3 Reasons Why Self-Imporvement isn’t Selfish

Growing up in a religious atmosphere, I was often under the impression that spending time to improve yourself was selfish. I believed that it was a form of self-absorption. Although I was not directly taught this, I formed negative assumptions concerning all things self-help and self-improvement.

Instead of spending time to improve yourself physically, mentally, and emotionally, I thought that my time would be better spent helping other people with their needs and desires.

As I’ve grown more mature, I have been continually  coming to the realization that my needs and wants are also important. I deserve to chase my dreams and pursue my passion just as much as anyone else.

Now that so much of my time is spent studying and learning about different aspects of self-improvement, I have come to believe that self-improvement, although it is primarily a “self-centered” practice, is not selfish. In fact, the act of improving yourself can benefit those around you in many ways:

1. Your Happiness makes other people Happy

I struggle with anxiety on a daily basis. It often has a negative impact on my friendships and ends up leading to days of nagging sadness. Lately, I have been investing in things that will help me  overcome my anxiety. I have purchased books, watched videos, and have begun to practice meditation.

Is my desire to overcome anxiety selfish? Wouldn’t allow me to have deeper and more meaningful relationships with my friends and family? Wouldn’t it open me up to be more compassionate and giving?

If following the path to self-improvement causes you to be a more  happy and grateful person, you will be able to make those around you happier as well. People who are confident and happy are more capable of encouraging and befriending others.

This is just one example of how improving yourself can improve the lives of those you care about.

2.Your Story has the potential to Inspire people

When I feel unmotivated to workout I often look at before and after pictures of body builders. Many of them started out very skinny and even wimpy, but through hard work  and dedication they were able to achieve their goals.

We all have the potential to inspire people in this way. Our stories of personal success, whether it’s becoming a body builder or overcoming social anxiety, has the potential to inspire thousands of people.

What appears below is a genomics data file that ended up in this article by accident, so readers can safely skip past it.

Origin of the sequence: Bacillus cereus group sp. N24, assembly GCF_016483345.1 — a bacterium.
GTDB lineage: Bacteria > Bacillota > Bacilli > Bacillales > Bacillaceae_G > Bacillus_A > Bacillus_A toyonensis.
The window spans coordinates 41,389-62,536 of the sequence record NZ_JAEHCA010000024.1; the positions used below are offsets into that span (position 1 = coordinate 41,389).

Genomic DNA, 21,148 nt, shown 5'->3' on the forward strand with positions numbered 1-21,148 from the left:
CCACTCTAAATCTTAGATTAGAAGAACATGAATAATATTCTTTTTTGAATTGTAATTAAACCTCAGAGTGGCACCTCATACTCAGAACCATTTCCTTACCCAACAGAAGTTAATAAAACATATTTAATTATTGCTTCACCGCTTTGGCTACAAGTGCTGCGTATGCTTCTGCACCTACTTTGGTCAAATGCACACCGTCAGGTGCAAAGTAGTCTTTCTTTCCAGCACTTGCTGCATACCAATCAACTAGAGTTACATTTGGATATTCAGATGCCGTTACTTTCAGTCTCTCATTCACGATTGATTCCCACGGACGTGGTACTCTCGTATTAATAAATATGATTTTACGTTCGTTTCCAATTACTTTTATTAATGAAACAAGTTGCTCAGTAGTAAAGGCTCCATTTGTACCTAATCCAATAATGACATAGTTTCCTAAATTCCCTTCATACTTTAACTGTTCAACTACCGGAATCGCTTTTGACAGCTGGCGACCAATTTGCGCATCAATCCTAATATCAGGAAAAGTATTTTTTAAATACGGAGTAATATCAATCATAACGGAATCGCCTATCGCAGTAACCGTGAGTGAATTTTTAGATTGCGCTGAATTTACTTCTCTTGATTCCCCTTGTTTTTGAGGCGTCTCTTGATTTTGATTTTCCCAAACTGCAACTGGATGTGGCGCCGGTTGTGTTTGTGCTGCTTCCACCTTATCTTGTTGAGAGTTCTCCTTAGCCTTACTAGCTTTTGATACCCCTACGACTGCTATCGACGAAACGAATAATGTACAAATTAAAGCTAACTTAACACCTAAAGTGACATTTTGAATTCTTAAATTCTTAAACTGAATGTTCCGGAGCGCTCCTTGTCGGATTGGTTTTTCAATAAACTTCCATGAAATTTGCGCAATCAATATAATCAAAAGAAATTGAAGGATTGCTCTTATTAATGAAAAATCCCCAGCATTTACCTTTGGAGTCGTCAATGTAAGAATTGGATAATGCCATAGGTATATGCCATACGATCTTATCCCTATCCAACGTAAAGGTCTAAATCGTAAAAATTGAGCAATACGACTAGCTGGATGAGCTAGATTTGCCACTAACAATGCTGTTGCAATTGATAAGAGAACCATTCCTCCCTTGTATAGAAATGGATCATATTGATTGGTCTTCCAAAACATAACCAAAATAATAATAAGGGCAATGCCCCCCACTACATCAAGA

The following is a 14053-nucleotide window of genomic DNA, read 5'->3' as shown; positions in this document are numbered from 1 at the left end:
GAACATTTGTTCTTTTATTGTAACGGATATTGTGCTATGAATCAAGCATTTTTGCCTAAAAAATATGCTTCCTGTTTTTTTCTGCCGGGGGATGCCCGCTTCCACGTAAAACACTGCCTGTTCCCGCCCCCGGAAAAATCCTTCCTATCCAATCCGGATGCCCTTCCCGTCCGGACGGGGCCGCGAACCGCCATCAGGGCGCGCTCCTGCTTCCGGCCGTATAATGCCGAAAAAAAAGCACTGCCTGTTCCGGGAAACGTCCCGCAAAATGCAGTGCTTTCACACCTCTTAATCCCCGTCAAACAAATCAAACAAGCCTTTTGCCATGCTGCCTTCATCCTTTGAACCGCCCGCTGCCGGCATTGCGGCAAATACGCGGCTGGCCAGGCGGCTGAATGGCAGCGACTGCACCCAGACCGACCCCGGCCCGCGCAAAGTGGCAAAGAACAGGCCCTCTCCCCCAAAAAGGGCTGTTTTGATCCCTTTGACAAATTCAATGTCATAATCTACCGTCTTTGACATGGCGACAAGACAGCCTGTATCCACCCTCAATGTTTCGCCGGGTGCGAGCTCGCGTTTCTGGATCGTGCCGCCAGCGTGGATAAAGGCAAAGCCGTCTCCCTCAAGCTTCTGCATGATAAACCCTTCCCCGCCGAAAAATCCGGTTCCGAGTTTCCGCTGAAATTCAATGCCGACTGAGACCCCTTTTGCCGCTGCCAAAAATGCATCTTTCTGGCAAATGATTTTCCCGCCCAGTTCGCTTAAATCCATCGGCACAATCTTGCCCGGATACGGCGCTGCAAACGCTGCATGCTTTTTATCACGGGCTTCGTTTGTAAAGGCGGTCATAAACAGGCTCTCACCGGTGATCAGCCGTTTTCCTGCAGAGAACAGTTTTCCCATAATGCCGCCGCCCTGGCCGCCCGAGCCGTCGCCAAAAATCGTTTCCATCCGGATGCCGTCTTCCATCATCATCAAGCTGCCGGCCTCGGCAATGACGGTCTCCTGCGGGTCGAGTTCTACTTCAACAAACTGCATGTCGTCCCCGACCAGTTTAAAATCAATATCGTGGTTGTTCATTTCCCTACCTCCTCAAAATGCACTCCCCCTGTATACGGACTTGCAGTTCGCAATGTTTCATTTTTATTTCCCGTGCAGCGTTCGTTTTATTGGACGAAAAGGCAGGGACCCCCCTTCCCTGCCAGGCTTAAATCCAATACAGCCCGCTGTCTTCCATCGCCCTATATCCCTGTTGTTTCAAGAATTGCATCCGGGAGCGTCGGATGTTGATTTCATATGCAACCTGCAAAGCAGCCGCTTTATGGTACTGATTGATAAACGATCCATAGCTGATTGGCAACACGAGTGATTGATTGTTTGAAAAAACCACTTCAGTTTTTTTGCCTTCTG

Who knows, maybe you could be the next  Steve Cook or Christian Guzman.

3. To Love others, you must Love yourself First

Similar to point #1, it is seemingly impossible to contribute to a relationship or friendship in a meaningful fashion when you don’t see yourself in the right light.

We often see this happen in romantic relationships. One of the members of the partnership may struggle with a deep insecurity. Becuase of this he might grow very lonely when his girlfriend is not around or get jealous when she spends time with her friends. He probably feels this way because he is not self-sufficient and needs the attention of his girlfriend to feel valuable.

However, if he had a greater sense of self-worth and self-love he would likely not grow so jealous and would be content with spending time alone or with friends rather than being with his girlfriend all the time.

When we learn to love who we are, we no longer need to seek the approval of others. Becuase of this effect, we can stop being clingy and needy and begin to contribute more meaningfully to our relationships.

Self-esteem has always been a vital part of self-improvement and rightfully so. The more you learn to accept and value yourself, the more value and joy you can give to others.

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Author: austinfarewell

Austin Farewell is a college freshman and freelance writer. He enjoys hip-hop music, films about deep philosophical topics, and stupid jokes.

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